The house is a three story balloon-frame structure built on 30 foot in-ground concrete piers and a steel reinforced frame that supports the house and meets all FEMA requirements due to the close proximity to the water.
Throughout the house there are open, clear-story spaces that create an airy, open feel to the home.
The house's exterior is covered with shiplapped wood siding and painted Hardy Board with attached cedar bats (all exterior wood is clear western cedar). It also features a steel roof a non-reflective coating, and windows and glass entry doors manufactured by Anderson.
The existing soil was removed and replaced with a highly compacted engineered fill which creates a stable base for the home and ensured a minimum of surface run off due to the dense clay composition of soil in this area. The resulting superior drainage provides a great base for landscaping.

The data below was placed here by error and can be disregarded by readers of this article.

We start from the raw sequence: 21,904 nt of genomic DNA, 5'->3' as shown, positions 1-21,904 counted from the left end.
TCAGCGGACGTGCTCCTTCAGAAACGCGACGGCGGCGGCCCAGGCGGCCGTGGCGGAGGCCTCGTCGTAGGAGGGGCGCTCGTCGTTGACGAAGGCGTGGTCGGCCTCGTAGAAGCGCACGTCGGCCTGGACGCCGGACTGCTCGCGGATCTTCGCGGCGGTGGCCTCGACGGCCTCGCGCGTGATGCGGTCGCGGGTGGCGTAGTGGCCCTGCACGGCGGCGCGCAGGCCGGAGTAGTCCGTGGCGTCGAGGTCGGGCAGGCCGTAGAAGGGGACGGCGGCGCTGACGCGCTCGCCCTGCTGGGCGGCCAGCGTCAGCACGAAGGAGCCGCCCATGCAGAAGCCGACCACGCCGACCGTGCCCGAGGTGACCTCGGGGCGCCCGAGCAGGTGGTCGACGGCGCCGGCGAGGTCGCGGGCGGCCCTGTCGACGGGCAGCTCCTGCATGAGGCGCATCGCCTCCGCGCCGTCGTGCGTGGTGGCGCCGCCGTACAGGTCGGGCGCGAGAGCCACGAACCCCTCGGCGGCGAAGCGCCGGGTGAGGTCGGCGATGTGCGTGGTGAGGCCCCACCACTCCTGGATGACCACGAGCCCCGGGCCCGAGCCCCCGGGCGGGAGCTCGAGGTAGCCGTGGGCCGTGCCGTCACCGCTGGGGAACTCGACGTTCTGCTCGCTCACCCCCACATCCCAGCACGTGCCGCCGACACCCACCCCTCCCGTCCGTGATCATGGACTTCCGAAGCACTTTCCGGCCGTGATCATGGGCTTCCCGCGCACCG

Influenced by a master architect
This modern, deceptively simple-looking house paid homage to local houses and barns. Designed by David & Hi-Jin Hodge, they give much credit to the late Charles Moore, with whom David collaborated on homes at The Sea Ranch, CA and in Cape Cod, (Orleans) Massachusetts. Charles' architecture focused on siting, transitions between rooms, and the use of natural light; and his approach had a large influence on the Kelly Avenue home.
Thermal Delight in Architecture
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